The Scents of Fall – Create Your Own Projects

essential oilsAh, the scents of fall! If you are a big fan of essential oils, fall is a great time to incorporate them more into your life. Body/beauty products are a great way to start. You can make your own blends using cinnamon and ginger, or adding more woodsy scents like fir and eucalyptus. These products are easy to make yourself and have a lot of room to be customized.

Here’s an expanded list of scents for you to consider alone or in combinations this fall: Cinnamon, Lemon, Sweet Orange, Fir, Eucalyptus, Clove, Vanilla, Tea Tree, Rosemary, Peppermint, Pine, Frankincense, and Bergamot.

Try these as beginning scent combinations to achieve the essential oil blends you want:

Pumpkin Spice – For a pumpkin spice blend, try combing clove oil with nutmeg and cinnamon. This is a very basic blend of scents that tend to smell just like pumpkin spice.

Fall Air – For a blend that smells like those warm fall evening walks outdoors, try fir or eucalyptus with sweet orange and your choice of spices, like either nutmeg or clove.

Autumn Spice – Another spice combination is more heavily spiced with cinnamon, plus some sweetness added to the mix. This autumn spice can have cinnamon oil, along with clove, vanilla, and sweet orange or lemon.

Play around with the different essential oils until you come up with blends you love for the fall season. Use your blends in a diffuser so that it smells just like fall in your home every day.

In addition, try these and other DIY Bath/Body products:

Pumpkin Scrub

Who doesn’t love a good body scrub? It helps to scrub away the dead skin cells and leave behind soft, smooth skin. For a pumpkin scrub, start with white table sugar, add some coconut oil that is melted, vanilla extract, and the same amount of pumpkin pie spice. Mix it together and use it just like any other body scrub. It will smell like pumpkin pie or pumpkin spice lattes.

Apple Bath Salts

Add the scent of freshly-baked apple pie to your bath! It will be both relaxing and add some natural exfoliation. Start with Epsom salt, then add in your scents. You can combine apple and cinnamon scents on your own, or just get apple pie blends that are already mixed. To add color, you might use some powdered food coloring. Mix it all together and add to a jar for storage.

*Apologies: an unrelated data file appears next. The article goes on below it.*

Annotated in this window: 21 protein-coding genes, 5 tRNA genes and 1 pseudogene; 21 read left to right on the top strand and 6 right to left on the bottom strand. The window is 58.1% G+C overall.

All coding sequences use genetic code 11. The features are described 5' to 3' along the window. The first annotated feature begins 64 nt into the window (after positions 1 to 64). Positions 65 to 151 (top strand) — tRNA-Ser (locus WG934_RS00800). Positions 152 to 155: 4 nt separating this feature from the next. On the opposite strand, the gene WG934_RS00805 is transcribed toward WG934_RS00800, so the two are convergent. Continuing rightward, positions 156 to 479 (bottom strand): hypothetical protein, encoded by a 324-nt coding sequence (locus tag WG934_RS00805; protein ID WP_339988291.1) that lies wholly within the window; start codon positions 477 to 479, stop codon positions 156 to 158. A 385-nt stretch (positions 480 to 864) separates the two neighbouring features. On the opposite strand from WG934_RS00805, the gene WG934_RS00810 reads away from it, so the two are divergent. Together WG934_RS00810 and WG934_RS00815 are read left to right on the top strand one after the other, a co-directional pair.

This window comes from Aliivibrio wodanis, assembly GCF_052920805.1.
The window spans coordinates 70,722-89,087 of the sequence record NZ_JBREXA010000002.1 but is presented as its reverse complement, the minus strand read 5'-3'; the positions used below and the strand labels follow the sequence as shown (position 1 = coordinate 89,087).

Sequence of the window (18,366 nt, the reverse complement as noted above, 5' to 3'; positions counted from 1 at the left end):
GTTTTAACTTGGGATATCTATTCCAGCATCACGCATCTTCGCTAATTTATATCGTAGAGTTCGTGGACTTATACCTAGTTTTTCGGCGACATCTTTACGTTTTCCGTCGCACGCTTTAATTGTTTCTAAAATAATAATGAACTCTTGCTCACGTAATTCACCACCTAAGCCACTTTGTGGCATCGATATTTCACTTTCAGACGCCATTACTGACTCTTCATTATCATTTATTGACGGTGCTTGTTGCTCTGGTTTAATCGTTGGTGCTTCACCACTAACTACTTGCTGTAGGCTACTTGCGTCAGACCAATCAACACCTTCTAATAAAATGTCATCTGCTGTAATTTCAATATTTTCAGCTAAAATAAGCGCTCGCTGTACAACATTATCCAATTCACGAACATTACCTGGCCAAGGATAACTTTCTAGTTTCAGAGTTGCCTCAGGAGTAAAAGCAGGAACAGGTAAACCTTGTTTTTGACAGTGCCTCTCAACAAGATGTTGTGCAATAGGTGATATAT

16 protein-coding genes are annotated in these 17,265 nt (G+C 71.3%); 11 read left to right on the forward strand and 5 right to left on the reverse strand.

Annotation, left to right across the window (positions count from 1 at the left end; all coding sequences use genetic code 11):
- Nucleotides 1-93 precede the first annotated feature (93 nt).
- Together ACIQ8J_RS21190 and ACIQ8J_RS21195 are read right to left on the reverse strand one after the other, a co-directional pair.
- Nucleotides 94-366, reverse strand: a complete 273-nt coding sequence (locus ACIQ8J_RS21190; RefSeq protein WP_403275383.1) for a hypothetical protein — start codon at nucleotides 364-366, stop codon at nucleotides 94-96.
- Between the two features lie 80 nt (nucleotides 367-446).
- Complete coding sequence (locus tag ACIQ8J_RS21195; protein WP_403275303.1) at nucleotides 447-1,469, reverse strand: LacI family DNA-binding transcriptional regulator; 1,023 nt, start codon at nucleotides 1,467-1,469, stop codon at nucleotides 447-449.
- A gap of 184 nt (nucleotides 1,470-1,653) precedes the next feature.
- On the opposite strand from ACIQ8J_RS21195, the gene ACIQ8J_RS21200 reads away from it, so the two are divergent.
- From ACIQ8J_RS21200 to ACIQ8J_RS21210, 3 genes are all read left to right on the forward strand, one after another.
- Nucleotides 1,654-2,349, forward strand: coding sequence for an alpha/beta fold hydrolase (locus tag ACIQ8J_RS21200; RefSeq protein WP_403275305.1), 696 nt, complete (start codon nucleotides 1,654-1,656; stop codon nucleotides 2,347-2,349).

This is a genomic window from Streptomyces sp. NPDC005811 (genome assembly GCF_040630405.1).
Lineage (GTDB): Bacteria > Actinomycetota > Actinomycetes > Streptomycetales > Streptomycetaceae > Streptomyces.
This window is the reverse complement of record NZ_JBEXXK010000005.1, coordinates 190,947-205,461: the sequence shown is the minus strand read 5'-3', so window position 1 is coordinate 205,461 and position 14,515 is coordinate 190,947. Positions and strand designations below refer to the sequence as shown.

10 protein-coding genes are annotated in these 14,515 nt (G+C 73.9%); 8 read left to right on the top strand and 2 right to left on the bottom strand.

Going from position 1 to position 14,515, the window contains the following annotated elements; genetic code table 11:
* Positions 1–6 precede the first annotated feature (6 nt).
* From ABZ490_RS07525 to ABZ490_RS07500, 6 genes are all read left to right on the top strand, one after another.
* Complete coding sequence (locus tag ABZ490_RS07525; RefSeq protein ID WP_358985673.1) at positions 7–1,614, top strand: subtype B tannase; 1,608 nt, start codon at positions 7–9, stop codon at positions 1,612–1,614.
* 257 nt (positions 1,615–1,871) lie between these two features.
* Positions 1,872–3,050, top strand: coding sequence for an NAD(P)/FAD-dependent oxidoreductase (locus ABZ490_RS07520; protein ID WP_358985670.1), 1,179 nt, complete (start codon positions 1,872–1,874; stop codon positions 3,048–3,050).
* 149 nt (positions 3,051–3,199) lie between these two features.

Fall Candles

Candles and fall just go together! Making your own candles with your desired essential oil scents can be especially enjoyable. You can use one scent per candle or combine any scents you choose.

Start with a good base, which can be beeswax or soy flakes. Melt the wax in a metal container and add your preferred scents – clove, ginger, cinnamon, and vanilla are good basics to use alone or in combinations. Put the scented wax in a container with a wick. *

Besides using them in your own bathroom, kitchen, or living room, these make great gifts for hostesses or general gift-giving.

  •  Amazon has a great selection of candle-making supplies including kits to make the process easier.  Check out what they have here: https://amzn.to/30YqVjgcandle-making kit

Using Planners and Journals to Make Fall/Autumn Most Enjoyable

Autumn treeNow that we are into a new season, it is a good time to reflect on your regular routine and what you anticipate in the coming few months. Even if you have not used a daily planner before, now is a great time to start creation a fall journal and planner routine.

Fall truly is the season of comfort and change. The weather gets cooler, and you want to get warmer and cozier in your daily life. The kids are back in school, with all their homework, activities and projects. You have things you want to accomplish before the end of the year. This is also the time of year when people like to meet up with family and friends, read and write more, practice gratitude, and spend more time relaxing.

There is so much going on! Using a fall journal and planner routine can make it all much more manageable so that you can do what’s important to you and your family and enjoy it more.

Journaling in the Fall

If you are new to journaling, you might not be aware of how beneficial this simple practice can be. Or maybe you are just not sure what types of things to journal. Here are some ideas, specifically for this season of the year.

  • Use Fall Journaling Prompts – Prompts are suggested topics or questions that give you ideas of what to write about. To download a list of 25 fall-inspired prompts, go here: http://carolbrusegar.com/falljournalingprompts
  • Write What You are Thankful for – You can also journal about what you are thankful for each day during the fall season, which is wonderful for creating a positive mindset.
  • Write About Your Year So Far – Look back to the beginning of the year and note what you have accomplished so far this year, and what you want to finish or get done by the end of the year.

Using a Daily Planner in the Fall

In addition to journaling, use a planner every day during your new daily routine. Break down your larger projects or goals into weekly and daily tasks. Schedule events and activities that you and your family want to do – visits to pick apples in an apple orchard, participating in some Thanksgiving activity that benefits others, road trip to see the changing leaves, etc. Use a Fall Bucket List to brainstorm and select ideas to pursue and schedule. Read more about this here: http://carolbrusegar.com/autumn-pleasures-and-treasures/make-a-fall-bucket-list/ You can download a sample Fall Bucket List form there.

Setting Up Your Holiday Plans

Use your planner and journal to prepare for the holidays of the fall through the end of the year. Here are some topics to consider:

  • Halloween party plans or costumes
  • Activities to do with your kids during the fall